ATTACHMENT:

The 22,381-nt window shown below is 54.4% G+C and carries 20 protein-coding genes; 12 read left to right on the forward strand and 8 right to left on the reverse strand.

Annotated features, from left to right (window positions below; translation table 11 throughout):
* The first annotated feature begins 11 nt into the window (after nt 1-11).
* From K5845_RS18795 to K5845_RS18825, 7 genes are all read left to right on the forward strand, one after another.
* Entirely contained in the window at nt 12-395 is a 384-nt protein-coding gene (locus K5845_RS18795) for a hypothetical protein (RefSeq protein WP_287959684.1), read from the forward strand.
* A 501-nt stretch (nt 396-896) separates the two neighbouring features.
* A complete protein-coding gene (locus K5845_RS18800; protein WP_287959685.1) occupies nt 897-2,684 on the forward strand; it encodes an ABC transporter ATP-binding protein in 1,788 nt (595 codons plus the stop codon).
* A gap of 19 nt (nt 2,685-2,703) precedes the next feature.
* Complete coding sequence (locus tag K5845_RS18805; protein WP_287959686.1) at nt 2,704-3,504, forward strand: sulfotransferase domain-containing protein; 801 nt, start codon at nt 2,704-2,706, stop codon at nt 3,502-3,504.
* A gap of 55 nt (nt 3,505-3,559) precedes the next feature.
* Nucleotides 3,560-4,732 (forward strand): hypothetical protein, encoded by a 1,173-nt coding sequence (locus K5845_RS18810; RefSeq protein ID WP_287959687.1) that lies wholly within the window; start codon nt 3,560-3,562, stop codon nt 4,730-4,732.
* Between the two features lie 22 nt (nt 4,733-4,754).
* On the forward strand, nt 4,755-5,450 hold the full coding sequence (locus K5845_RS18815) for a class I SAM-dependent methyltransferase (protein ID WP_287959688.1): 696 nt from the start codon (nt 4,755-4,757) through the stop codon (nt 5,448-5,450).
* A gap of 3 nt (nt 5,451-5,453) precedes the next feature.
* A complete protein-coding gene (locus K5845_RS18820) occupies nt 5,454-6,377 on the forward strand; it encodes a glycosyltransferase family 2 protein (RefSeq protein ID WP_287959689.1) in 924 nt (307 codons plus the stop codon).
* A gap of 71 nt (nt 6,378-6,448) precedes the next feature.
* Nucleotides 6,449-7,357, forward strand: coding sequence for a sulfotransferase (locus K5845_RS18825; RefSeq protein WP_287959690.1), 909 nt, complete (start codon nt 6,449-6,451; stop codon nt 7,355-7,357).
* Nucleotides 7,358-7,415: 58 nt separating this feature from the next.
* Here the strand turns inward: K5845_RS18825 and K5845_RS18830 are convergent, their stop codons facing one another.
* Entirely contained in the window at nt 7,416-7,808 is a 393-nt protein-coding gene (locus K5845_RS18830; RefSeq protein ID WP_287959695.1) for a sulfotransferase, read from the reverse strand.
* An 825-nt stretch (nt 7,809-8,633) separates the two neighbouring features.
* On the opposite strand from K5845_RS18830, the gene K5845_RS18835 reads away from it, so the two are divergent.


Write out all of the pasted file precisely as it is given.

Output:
The 22,381-nt window shown below is 54.4% G+C and carries 20 protein-coding genes; 12 read left to right on the forward strand and 8 right to left on the reverse strand.

Annotated features, from left to right (window positions below; translation table 11 throughout):
* The first annotated feature begins 11 nt into the window (after nt 1-11).
* From K5845_RS18795 to K5845_RS18825, 7 genes are all read left to right on the forward strand, one after another.
* Entirely contained in the window at nt 12-395 is a 384-nt protein-coding gene (locus K5845_RS18795) for a hypothetical protein (RefSeq protein WP_287959684.1), read from the forward strand.
* A 501-nt stretch (nt 396-896) separates the two neighbouring features.
* A complete protein-coding gene (locus K5845_RS18800; protein WP_287959685.1) occupies nt 897-2,684 on the forward strand; it encodes an ABC transporter ATP-binding protein in 1,788 nt (595 codons plus the stop codon).
* A gap of 19 nt (nt 2,685-2,703) precedes the next feature.
* Complete coding sequence (locus tag K5845_RS18805; protein WP_287959686.1) at nt 2,704-3,504, forward strand: sulfotransferase domain-containing protein; 801 nt, start codon at nt 2,704-2,706, stop codon at nt 3,502-3,504.
* A gap of 55 nt (nt 3,505-3,559) precedes the next feature.
* Nucleotides 3,560-4,732 (forward strand): hypothetical protein, encoded by a 1,173-nt coding sequence (locus K5845_RS18810; RefSeq protein ID WP_287959687.1) that lies wholly within the window; start codon nt 3,560-3,562, stop codon nt 4,730-4,732.
* Between the two features lie 22 nt (nt 4,733-4,754).
* On the forward strand, nt 4,755-5,450 hold the full coding sequence (locus K5845_RS18815) for a class I SAM-dependent methyltransferase (protein ID WP_287959688.1): 696 nt from the start codon (nt 4,755-4,757) through the stop codon (nt 5,448-5,450).
* A gap of 3 nt (nt 5,451-5,453) precedes the next feature.
* A complete protein-coding gene (locus K5845_RS18820) occupies nt 5,454-6,377 on the forward strand; it encodes a glycosyltransferase family 2 protein (RefSeq protein ID WP_287959689.1) in 924 nt (307 codons plus the stop codon).
* A gap of 71 nt (nt 6,378-6,448) precedes the next feature.
* Nucleotides 6,449-7,357, forward strand: coding sequence for a sulfotransferase (locus K5845_RS18825; RefSeq protein WP_287959690.1), 909 nt, complete (start codon nt 6,449-6,451; stop codon nt 7,355-7,357).
* Nucleotides 7,358-7,415: 58 nt separating this feature from the next.
* Here the strand turns inward: K5845_RS18825 and K5845_RS18830 are convergent, their stop codons facing one another.
* Entirely contained in the window at nt 7,416-7,808 is a 393-nt protein-coding gene (locus K5845_RS18830; RefSeq protein ID WP_287959695.1) for a sulfotransferase, read from the reverse strand.
* An 825-nt stretch (nt 7,809-8,633) separates the two neighbouring features.
* On the opposite strand from K5845_RS18830, the gene K5845_RS18835 reads away from it, so the two are divergent.